There is a species of Polypterus, and it is probable that the Protopterus or lung fish is also found there, though its existence has not as yet been established by a specimen.
Smith Woodward has observed that the decline of many groups of fishes is heralded by the tendency to assume elongate and finally eel-shaped forms, as seen independently, for example, among the declining Acanthodians or palaeozoic sharks, among the modern crossopterygian Polypterus and Calamoichthys of the Nile, in the modern dipneustan Lepidosiren and Protopterus, in the Triassic chondrostean Belonorhynchus, as well as in the bow-fin (A7nia) and the garpike (Lepidosteus).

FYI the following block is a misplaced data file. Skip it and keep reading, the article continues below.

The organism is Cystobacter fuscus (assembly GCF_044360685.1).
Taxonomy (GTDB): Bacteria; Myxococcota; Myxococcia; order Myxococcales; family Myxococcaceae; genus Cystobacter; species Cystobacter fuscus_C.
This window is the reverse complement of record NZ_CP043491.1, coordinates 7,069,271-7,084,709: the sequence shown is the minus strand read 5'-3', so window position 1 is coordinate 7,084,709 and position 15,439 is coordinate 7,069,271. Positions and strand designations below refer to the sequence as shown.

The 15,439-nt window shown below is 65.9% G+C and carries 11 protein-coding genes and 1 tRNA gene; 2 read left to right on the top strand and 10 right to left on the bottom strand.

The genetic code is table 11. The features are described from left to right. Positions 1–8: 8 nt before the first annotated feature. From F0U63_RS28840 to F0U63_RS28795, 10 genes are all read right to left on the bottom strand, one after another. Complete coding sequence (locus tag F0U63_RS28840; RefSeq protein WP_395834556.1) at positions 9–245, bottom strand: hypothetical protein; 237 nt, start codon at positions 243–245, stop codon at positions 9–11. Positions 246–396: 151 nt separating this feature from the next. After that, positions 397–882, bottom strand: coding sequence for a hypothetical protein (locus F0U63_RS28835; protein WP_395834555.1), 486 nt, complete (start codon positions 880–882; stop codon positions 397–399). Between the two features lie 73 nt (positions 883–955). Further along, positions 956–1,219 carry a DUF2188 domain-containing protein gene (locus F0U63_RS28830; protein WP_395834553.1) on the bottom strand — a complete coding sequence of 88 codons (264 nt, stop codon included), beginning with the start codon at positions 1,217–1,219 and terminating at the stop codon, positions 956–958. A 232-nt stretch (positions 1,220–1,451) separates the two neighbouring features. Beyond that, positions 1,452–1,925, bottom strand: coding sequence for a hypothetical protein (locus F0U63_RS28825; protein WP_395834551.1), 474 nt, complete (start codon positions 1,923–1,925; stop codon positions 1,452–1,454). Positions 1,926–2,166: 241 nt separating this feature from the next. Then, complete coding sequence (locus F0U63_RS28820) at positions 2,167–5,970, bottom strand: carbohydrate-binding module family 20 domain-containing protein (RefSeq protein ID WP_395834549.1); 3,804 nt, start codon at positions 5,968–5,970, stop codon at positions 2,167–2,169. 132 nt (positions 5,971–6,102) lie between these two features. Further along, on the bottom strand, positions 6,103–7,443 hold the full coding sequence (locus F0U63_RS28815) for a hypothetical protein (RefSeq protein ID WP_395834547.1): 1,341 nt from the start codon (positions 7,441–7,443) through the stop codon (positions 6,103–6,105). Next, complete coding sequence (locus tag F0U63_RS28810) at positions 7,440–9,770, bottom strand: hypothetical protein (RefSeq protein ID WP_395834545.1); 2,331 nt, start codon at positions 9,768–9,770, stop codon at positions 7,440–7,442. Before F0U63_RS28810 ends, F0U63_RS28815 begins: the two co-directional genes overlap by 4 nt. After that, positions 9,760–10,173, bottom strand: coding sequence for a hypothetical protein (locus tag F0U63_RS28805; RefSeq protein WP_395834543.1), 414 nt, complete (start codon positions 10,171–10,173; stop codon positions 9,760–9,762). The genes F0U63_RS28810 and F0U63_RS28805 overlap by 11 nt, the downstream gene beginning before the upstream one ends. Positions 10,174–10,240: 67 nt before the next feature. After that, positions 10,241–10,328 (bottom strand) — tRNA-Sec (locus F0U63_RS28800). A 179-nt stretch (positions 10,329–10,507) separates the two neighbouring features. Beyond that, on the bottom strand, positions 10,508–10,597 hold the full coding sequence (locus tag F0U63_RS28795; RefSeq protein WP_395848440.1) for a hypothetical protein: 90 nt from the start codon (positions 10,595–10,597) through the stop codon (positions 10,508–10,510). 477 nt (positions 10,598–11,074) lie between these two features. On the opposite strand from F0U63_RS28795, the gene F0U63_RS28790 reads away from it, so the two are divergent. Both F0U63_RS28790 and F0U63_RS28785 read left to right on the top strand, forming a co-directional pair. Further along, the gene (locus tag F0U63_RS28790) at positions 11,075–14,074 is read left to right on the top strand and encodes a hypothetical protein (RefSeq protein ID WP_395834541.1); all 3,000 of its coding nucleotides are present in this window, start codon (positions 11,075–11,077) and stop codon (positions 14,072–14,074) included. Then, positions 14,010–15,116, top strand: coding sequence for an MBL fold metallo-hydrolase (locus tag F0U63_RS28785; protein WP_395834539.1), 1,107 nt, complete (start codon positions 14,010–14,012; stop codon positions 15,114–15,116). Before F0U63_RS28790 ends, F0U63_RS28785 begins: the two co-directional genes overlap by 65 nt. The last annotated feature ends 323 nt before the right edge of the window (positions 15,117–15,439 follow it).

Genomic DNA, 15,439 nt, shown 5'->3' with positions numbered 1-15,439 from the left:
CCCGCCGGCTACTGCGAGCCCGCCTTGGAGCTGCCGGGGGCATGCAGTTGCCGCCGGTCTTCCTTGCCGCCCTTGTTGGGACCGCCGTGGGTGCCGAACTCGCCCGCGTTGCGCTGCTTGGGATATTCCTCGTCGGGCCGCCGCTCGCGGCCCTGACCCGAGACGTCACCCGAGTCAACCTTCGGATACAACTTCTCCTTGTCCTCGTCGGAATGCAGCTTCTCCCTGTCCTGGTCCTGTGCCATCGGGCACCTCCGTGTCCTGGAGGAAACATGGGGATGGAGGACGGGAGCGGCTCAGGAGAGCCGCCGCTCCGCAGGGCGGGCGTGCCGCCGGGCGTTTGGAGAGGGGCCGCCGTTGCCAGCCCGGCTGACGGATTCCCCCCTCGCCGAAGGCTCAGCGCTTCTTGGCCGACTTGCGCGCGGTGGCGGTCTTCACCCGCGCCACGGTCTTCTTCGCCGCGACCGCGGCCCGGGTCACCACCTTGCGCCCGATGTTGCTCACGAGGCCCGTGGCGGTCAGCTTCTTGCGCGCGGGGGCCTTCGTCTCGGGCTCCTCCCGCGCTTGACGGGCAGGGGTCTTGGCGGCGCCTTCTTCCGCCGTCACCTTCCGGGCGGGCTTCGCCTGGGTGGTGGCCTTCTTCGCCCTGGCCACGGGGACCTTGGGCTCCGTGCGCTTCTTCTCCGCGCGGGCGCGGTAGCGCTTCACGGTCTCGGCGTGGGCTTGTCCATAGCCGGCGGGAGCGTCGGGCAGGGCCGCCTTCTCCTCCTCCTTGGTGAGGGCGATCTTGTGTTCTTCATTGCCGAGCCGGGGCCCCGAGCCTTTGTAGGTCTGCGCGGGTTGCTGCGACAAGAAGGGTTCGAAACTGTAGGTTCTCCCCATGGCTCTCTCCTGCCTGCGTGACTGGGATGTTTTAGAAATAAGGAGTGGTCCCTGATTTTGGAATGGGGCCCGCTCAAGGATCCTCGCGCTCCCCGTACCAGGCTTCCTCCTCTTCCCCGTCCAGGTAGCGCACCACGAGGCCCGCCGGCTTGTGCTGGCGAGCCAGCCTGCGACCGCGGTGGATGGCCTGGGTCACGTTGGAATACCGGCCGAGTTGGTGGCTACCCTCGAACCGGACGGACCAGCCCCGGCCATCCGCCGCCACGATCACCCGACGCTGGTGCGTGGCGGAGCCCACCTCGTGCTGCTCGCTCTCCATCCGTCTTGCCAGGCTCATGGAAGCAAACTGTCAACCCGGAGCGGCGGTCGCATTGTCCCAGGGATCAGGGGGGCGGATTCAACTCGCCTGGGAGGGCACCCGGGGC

A somewhat rare fish is the Polypterus, which has thick bony scales and 16 to 18 long dorsal fins.
Pollard, "On the Anatomy and Phylogenetic Position of Polypterus," Zool.
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